Today in YA History: September 11, 1948 – ‘Johnny Tremain’ published!

September 11, 1948: Houghton Mifflin publishes Johnny Tremain. This classic novel by Esther Forbes set in Boston prior to and during the outbreak of the American Revolution.

This 1944 Newbery Medal winning historical fiction novel “for young and adult” follows 14-year-old Johnny as he interacts with some of history’s notables during the birth of American Revolution and some of the battlefields of that war. It is a popular novel to assign to students, and (in 2000) was listed as the 16th bestselling children’s book. Not bad, Johnny!

From Wikipedia:

    “The story begins in the Boston,… where protagonist Johnny Tremain is a promising young apprentice to silversmith Mr. Lapham. While preparing an order for prominent merchant John Hancock, Johnny’s hand is badly burned through the trickery of another apprentice. With only one good hand, Johnny can no longer be a silversmith and is forced to find a living elsewhere.

    After a series of unfortunate false starts, Johnny settles into a job with the Boston Observer newspaper, a Whig publication. There, Johnny is introduced to the larger world of pre-revolutionary Boston politic through the tension between Whigs and Tories. Johnny resolves to become a dedicated Whig himself.”

The story was made into a film of the same name by Walt Disney in 1957, starring Hal Stalmaster as Johnny Tremain and Luana Patten as Priscilla Lapham.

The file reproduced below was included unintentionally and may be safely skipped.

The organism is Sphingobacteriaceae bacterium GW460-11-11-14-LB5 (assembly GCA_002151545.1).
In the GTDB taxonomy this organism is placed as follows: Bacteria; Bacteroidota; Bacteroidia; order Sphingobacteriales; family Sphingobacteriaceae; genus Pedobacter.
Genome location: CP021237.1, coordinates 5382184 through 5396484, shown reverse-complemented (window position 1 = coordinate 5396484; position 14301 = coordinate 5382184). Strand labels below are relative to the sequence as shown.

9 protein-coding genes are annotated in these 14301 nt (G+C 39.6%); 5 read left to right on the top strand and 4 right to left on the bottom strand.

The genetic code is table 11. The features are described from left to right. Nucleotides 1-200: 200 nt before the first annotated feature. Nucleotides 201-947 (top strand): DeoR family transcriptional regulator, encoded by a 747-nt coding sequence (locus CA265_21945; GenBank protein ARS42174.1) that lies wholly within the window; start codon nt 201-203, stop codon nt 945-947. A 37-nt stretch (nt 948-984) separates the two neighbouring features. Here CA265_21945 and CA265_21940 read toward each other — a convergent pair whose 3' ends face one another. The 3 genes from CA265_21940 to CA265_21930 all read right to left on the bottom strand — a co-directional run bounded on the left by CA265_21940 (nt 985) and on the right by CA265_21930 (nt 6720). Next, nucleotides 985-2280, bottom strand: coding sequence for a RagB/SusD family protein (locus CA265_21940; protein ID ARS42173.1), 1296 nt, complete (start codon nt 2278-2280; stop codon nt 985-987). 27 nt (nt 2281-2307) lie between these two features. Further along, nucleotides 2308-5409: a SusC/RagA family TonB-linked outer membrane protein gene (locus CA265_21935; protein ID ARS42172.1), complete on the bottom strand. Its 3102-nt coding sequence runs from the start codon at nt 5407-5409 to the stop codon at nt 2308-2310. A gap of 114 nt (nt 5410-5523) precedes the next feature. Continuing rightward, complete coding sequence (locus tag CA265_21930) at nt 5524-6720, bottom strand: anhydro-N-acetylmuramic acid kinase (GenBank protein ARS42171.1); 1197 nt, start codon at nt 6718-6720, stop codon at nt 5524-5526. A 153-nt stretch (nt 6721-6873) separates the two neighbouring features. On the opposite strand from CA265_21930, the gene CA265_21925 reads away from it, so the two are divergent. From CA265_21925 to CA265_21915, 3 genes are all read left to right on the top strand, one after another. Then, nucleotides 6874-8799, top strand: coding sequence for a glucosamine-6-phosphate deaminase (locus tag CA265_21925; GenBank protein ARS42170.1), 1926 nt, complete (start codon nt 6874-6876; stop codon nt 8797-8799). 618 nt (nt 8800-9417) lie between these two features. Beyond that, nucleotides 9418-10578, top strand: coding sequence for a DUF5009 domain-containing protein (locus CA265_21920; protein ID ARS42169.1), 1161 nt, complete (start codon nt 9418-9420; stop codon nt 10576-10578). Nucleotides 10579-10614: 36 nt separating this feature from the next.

From Olivia: It’s strange, but this book is listed as a 1944 novel, so I have to assume that’s when she wrote it, and it did not receive full publication until 1948.

I read this novel in elementary school, and while I would love to give it a chance again now that I’m older and can probably better appreciate the story (plus… I’ve since developed an actual love of history), this story is one I remember for very strange reasons. As a child, I was horrified of the idea that someone might be named Dorcas and that other girls would find that a prettier name than Priscilla, to start. But more importantly, this was when I learned about double-entendres and actually understood them. The Doctor asked if Johnny’s crippled hand was “the will of God”; since Johnny had been breaking the rule to keep Sunday’s holy and not work them, he FELT it was God’s will and so said yes, when the Doctor meant if Johnny had been born with the crippled hand. It’s random, it’s obscure, but hey! It works for me. :)

Give this old classic a read yourself or buy it for the young people in your life who might enjoy a dose of American history at your local Independent bookstore!

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